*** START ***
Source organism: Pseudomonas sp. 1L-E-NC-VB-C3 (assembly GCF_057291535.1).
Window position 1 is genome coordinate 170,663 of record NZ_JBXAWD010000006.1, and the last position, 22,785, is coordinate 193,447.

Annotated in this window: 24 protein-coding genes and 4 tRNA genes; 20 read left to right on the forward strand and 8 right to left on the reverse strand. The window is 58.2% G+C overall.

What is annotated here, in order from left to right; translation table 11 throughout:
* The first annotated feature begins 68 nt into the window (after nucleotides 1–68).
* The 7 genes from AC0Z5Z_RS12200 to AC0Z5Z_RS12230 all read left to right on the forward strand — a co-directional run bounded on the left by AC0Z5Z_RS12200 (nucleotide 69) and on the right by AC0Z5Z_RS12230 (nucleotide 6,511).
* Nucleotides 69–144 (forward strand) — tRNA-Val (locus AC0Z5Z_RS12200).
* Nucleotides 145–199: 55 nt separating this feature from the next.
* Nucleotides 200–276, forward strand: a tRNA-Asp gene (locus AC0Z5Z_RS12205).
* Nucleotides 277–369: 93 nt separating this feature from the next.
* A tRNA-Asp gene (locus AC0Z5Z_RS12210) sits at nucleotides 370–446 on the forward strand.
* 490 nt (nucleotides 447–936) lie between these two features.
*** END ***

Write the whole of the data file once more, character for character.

Source organism: Pseudomonas sp. 1L-E-NC-VB-C3 (assembly GCF_057291535.1).
Window position 1 is genome coordinate 170,663 of record NZ_JBXAWD010000006.1, and the last position, 22,785, is coordinate 193,447.

Annotated in this window: 24 protein-coding genes and 4 tRNA genes; 20 read left to right on the forward strand and 8 right to left on the reverse strand. The window is 58.2% G+C overall.

What is annotated here, in order from left to right; translation table 11 throughout:
* The first annotated feature begins 68 nt into the window (after nucleotides 1–68).
* The 7 genes from AC0Z5Z_RS12200 to AC0Z5Z_RS12230 all read left to right on the forward strand — a co-directional run bounded on the left by AC0Z5Z_RS12200 (nucleotide 69) and on the right by AC0Z5Z_RS12230 (nucleotide 6,511).
* Nucleotides 69–144 (forward strand) — tRNA-Val (locus AC0Z5Z_RS12200).
* Nucleotides 145–199: 55 nt separating this feature from the next.
* Nucleotides 200–276, forward strand: a tRNA-Asp gene (locus AC0Z5Z_RS12205).
* Nucleotides 277–369: 93 nt separating this feature from the next.
* A tRNA-Asp gene (locus AC0Z5Z_RS12210) sits at nucleotides 370–446 on the forward strand.
* 490 nt (nucleotides 447–936) lie between these two features.